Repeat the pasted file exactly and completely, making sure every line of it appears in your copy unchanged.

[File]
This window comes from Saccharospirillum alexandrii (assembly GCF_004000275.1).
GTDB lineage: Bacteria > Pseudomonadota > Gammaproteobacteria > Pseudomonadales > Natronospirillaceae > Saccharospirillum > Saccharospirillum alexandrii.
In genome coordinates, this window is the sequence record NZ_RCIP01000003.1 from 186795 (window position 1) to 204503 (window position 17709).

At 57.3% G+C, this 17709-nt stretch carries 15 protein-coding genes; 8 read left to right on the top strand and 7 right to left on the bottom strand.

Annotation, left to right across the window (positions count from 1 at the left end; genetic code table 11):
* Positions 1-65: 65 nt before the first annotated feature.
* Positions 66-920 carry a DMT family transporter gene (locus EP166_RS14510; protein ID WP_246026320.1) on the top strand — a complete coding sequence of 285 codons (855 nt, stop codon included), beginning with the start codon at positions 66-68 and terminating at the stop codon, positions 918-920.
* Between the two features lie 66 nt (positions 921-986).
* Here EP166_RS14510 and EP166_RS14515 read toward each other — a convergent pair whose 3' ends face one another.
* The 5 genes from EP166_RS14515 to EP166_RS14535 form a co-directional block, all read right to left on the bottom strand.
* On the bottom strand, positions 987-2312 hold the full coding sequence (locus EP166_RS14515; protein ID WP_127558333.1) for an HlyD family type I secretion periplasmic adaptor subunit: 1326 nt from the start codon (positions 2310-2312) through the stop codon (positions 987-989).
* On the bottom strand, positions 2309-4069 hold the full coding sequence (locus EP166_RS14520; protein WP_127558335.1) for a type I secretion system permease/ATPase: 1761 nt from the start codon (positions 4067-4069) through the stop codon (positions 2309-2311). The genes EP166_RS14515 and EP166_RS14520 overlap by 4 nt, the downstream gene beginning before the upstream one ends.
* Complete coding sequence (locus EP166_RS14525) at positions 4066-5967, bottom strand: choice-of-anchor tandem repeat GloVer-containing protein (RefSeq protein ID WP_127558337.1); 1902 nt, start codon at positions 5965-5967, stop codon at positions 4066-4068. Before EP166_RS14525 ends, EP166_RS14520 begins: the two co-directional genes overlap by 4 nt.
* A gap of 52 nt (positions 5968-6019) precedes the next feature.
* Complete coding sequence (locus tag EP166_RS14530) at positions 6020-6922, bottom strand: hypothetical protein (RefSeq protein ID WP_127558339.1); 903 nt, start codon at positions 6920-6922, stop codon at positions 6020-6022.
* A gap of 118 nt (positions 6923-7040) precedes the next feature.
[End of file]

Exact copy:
This window comes from Saccharospirillum alexandrii (assembly GCF_004000275.1).
GTDB lineage: Bacteria > Pseudomonadota > Gammaproteobacteria > Pseudomonadales > Natronospirillaceae > Saccharospirillum > Saccharospirillum alexandrii.
In genome coordinates, this window is the sequence record NZ_RCIP01000003.1 from 186795 (window position 1) to 204503 (window position 17709).

At 57.3% G+C, this 17709-nt stretch carries 15 protein-coding genes; 8 read left to right on the top strand and 7 right to left on the bottom strand.

Annotation, left to right across the window (positions count from 1 at the left end; genetic code table 11):
* Positions 1-65: 65 nt before the first annotated feature.
* Positions 66-920 carry a DMT family transporter gene (locus EP166_RS14510; protein ID WP_246026320.1) on the top strand — a complete coding sequence of 285 codons (855 nt, stop codon included), beginning with the start codon at positions 66-68 and terminating at the stop codon, positions 918-920.
* Between the two features lie 66 nt (positions 921-986).
* Here EP166_RS14510 and EP166_RS14515 read toward each other — a convergent pair whose 3' ends face one another.
* The 5 genes from EP166_RS14515 to EP166_RS14535 form a co-directional block, all read right to left on the bottom strand.
* On the bottom strand, positions 987-2312 hold the full coding sequence (locus EP166_RS14515; protein ID WP_127558333.1) for an HlyD family type I secretion periplasmic adaptor subunit: 1326 nt from the start codon (positions 2310-2312) through the stop codon (positions 987-989).
* On the bottom strand, positions 2309-4069 hold the full coding sequence (locus EP166_RS14520; protein WP_127558335.1) for a type I secretion system permease/ATPase: 1761 nt from the start codon (positions 4067-4069) through the stop codon (positions 2309-2311). The genes EP166_RS14515 and EP166_RS14520 overlap by 4 nt, the downstream gene beginning before the upstream one ends.
* Complete coding sequence (locus EP166_RS14525) at positions 4066-5967, bottom strand: choice-of-anchor tandem repeat GloVer-containing protein (RefSeq protein ID WP_127558337.1); 1902 nt, start codon at positions 5965-5967, stop codon at positions 4066-4068. Before EP166_RS14525 ends, EP166_RS14520 begins: the two co-directional genes overlap by 4 nt.
* A gap of 52 nt (positions 5968-6019) precedes the next feature.
* Complete coding sequence (locus tag EP166_RS14530) at positions 6020-6922, bottom strand: hypothetical protein (RefSeq protein ID WP_127558339.1); 903 nt, start codon at positions 6920-6922, stop codon at positions 6020-6022.
* A gap of 118 nt (positions 6923-7040) precedes the next feature.